Carole King, Patti LaBelle, Chaka Khan, Aretha Franklin, Madonna, Janet Jackson, Faith Evans, Al Green, Beyoncé, Diana Ross, Sheena Easton, Toni Braxton, Michael Jackson, Michael Bolton, Paula Abdul,Eric Clipton, Pebbles, Tevin Campbell, Bobby Brown, Whitney Houston, Brandy, Mary J. Blige, Tamia, Shola Ama, 3T, Sisqó, Dru Hill, Fall Out Boy, Céline Dion, Honeyz, Katharine McPhee, Mariah Carey, Vanessa L. Williams, Chanté Moore, En Vogue, Kenny G, Kristinia DeBarge, Lil Wayne, Japanese singer Ken Hirai, P!nk, Marc Nelson, TLC, and Phil Collins among others.
That’s not a bad list of experiences for a producer/song writer, and it’s only a part of the “legacy list” of Kenneth Brian “Babyface” Edmonds.
My first experience with Babyface came the first day when I spent some time in New York back in 1997. On the first day of the trip I bought this CD “Babyface Unplugged NYC 1997” in the largest record store . It was love at first listening. An album that’s so impressive, from start to finish, with a musician line-up that’s absolute top class.
This album is like the finest bottle of red wine. The subtle tones, the power, the different flowers… they are all there.
What I really enjoy with this album is the atmosphere that he manage to set through all the tracks. The small talk between some of the tracks is also a great way to create that special atmosphere.
I don’t know if I ever experienced such a “listening-punch”, as the first time I heard this record at an acquaintance back in the 80’s (in Bergsviken Piteå). The vocals were awesome and the album was well kept together, and it was one of the first heavy metal albums that I discovered where normal and modern (at the time) synthesizers were used in such a good way.
Phenomena was not a regular “group”, but rather a “supergroup”, put together by producer Tom Galley, Wilfried Rimensberger and Mel Galley guitarist in Whitesnake) with many great musicians as contributors, among them Glenn Hughes (Deep Purple, Black Sabbath amongst others), Brian May (Queen) and John Wetton (Uriah Heep) and many others.
Phenomena’s production of rock songs based on a story line running through a whole album, attached to artworks and other multi-media aspects was credited for the “return of the concept album” in the 1980s.
There isn’t so much information about Phenomena to Discover, but an interesting news is that the recently formed “Tom Galley’s Phenomena” will perform live for the first time in Sweden 2014, at Swedish Rock.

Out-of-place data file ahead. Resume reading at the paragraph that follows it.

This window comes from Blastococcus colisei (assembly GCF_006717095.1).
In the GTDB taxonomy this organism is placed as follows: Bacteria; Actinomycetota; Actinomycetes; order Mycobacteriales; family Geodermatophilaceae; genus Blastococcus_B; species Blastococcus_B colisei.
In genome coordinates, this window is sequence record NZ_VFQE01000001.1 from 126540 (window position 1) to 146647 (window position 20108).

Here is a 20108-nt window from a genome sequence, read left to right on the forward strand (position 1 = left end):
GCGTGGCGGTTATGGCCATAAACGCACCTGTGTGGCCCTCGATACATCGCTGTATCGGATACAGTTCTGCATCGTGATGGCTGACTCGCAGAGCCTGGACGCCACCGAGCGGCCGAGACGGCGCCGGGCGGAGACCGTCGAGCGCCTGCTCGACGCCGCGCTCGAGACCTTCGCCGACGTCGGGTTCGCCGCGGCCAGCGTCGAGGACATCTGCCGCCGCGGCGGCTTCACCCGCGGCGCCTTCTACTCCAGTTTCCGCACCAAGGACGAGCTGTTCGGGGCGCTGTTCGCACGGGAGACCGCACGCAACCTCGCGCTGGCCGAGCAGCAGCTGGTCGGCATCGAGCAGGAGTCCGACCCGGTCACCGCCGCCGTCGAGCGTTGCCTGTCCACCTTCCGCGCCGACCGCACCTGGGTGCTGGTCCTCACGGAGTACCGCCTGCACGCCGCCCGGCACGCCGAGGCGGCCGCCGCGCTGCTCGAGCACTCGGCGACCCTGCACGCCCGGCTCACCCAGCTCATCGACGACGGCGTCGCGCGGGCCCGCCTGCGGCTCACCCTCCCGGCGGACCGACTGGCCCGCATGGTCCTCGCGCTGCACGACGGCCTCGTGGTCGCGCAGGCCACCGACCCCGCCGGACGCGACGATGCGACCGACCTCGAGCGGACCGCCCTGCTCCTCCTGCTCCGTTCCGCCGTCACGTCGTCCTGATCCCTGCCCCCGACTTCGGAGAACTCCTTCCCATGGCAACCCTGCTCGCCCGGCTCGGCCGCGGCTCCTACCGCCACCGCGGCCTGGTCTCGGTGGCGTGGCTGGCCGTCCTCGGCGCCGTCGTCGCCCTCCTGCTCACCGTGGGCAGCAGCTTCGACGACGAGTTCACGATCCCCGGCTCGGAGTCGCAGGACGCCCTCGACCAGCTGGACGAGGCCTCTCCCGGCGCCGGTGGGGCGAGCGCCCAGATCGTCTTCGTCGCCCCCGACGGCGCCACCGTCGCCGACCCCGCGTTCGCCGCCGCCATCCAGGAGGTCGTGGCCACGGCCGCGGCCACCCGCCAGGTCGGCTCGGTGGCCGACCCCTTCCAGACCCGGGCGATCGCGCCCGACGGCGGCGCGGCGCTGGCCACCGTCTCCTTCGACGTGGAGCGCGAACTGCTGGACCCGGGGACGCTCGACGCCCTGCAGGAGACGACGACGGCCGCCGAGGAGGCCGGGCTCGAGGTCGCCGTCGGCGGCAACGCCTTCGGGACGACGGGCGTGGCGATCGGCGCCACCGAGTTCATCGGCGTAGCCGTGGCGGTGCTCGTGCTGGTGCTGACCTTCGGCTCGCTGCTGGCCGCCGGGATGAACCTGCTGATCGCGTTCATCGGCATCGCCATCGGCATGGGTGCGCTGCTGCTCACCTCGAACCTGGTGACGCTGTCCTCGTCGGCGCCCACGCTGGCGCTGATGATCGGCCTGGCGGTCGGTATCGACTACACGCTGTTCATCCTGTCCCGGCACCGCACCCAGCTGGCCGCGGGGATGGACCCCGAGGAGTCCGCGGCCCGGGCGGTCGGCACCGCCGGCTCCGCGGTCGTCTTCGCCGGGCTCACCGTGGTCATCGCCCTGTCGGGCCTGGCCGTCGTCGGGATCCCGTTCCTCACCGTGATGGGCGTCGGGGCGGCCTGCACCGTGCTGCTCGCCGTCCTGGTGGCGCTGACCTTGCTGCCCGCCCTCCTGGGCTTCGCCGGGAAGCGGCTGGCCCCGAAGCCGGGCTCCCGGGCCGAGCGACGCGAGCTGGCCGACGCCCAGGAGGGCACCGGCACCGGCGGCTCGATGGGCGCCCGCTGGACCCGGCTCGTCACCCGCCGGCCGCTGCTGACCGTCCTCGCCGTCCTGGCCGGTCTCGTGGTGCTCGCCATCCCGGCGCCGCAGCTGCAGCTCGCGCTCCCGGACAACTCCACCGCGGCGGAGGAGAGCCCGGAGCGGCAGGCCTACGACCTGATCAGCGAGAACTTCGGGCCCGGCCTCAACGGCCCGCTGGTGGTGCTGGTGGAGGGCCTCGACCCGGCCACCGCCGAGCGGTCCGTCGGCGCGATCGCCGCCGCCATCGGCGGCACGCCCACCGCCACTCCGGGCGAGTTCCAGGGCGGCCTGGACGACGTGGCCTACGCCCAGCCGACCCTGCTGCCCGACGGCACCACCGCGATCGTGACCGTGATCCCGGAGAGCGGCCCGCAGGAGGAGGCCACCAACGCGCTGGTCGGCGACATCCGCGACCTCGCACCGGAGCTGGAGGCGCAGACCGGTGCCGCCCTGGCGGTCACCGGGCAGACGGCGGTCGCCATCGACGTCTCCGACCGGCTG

Tracks in this YouTube-video (according to “Piwtoad”):
01 (00:00) Kiss Of Fire
Backing Vocals — Alison McGinnis, Pete Green, Bass — Neil Murray, Drums — Cozy Powell, Guitar — John Thomas, Keyboards — Richard Bailey, Galley Songwriter — Richard Vocals — Glenn Hughes
02 (04:57) Still The Night
Backing Vocals — Pete Green, Drums — Ted McKenna, Guitar — John Thomas, Mel Galley, Keyboards — Robin Smith, Vocals, Bass, Songwriter — Glenn Hughes
03 (08:24) Dance With The Devil
Backing Vocals — Alison McGinnis, Pete Green, Bass — Neil Murray, Drums — Cozy Powell, Guitar — John Thomas, Guitar, Songwriter — Mel Galley, Lyrics By, Songwriter — Tom Galley, Songwriter — Richard Bailey, Violin [Fiddle] — Rick Sanders, Vocals — Glenn Hughes
04 (13:07) Phoenix Rising
Backing Vocals — Alison McGinnis, Pete Green, Bass — Neil Murray, Drums — Cozy Powell, Guitar, Songwriter — Mel Galley, Keyboards, Songwriter — Richard Bailey, Lyrics By, Songwriter — Tom Galley, Vocals — Glenn Hughes 4:45
05 (17:52) Believe
Backing Vocals — Alison McGinnis, Pete Green, Bass — Neil Murray, Drums — Cozy Powell, Guitar — John Thomas, Keyboards, Songwriter — Richard Bailey, Lyrics By — Tom Galley Vocals — Glenn Hughes Vocals [Boy Soloist] — Neil Willars
07 (27:26) Hell On Wings
Backing Vocals — Alison McGinnis, Pete Green, Bass — Neil Murray, Drums — Cozy Powell, Guitar, Songwriter — Mel Galley, Keyboards, Songwriter — Richard Bailey, Lyrics By, Songwriter — Tom Galley, Vocals — Glenn Hughes
08 (31:20) Twilight Zone
Backing Vocals — Alison McGinnis, Paul Robbins, Pete Green, Bass — Neil Murray, Drums Cozy Powell, Guitar — John Thomas, Mel Galley, Keyboards, Songwriter — Richard Bailey, , Lyrics By, Songwriter — Tom Galley, Vocals — Glenn Hughes